Japan has chosen the US-made F-35 stealth jet as its next-generation mainstay fighter in a multi-billion dollar deal, reports said Tuesday.
The defence ministry picked the jet made by Lockheed Martin to replace its ageing fleet of F-4 jets over two rivals, the Boeing-made F/A-18 Super Hornet and the Eurofighter Typhoon, the Yomiuri Shimbun said.
Japan’s biggest daily said the defence ministry had “agreed in principle” to select the F-35, with a formal announcement expected Friday at the Security Council of Japan, chaired by Prime Minister Yoshihiko Noda.
Kyodo News cited unnamed government sources as saying the ministry had decided to buy 40 F-35 fighters, while the Nikkei business daily said only that the jet remained a “prime candidate”.
Earlier reports said Japan could buy as many as 50 new jets, equipped with stealth technology, with a price tag of more than $6 billion.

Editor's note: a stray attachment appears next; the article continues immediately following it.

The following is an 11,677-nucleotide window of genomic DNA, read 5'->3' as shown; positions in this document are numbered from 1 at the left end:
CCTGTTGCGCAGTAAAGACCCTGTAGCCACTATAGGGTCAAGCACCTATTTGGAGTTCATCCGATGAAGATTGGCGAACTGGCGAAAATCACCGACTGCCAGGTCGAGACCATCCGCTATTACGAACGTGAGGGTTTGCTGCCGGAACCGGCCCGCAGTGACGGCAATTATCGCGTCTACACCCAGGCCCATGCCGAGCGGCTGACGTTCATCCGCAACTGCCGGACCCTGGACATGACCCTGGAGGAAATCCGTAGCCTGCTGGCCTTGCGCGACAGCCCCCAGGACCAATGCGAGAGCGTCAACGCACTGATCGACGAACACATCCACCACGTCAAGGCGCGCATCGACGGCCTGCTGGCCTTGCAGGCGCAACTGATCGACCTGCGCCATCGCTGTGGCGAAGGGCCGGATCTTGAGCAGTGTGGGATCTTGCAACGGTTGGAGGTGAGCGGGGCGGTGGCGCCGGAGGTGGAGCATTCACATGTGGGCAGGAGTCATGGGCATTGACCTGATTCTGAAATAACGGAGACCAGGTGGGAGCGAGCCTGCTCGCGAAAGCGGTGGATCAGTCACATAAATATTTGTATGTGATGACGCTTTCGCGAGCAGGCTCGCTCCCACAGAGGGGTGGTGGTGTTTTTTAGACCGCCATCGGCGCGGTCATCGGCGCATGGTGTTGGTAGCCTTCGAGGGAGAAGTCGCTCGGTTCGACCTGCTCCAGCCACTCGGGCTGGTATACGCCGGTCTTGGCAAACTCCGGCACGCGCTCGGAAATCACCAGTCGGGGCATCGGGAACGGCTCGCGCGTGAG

A defence ministry spokesman on Tuesday declined to confirm the reports, saying: “We are still trying to do our best to make a final decision by the end of this year.”
And Chief Cabinet Secretary Osamu Fujimura denied the reports that a final decision had been made, Dow Jones Newswires said.
The F-35, the most expensive weapons programme in Pentagon history, has been plagued by cost overruns and technical delays.
The jet, co-developed with British defence giant BAE Systems, is the most expensive among the three candidates, with a price tag estimated at $113 million per aircraft.
Japan initially aimed to acquire the F-22 stealth fighter to renew its fleet, but US law prohibits exports of the jet with the United States having said it would halt production of the model.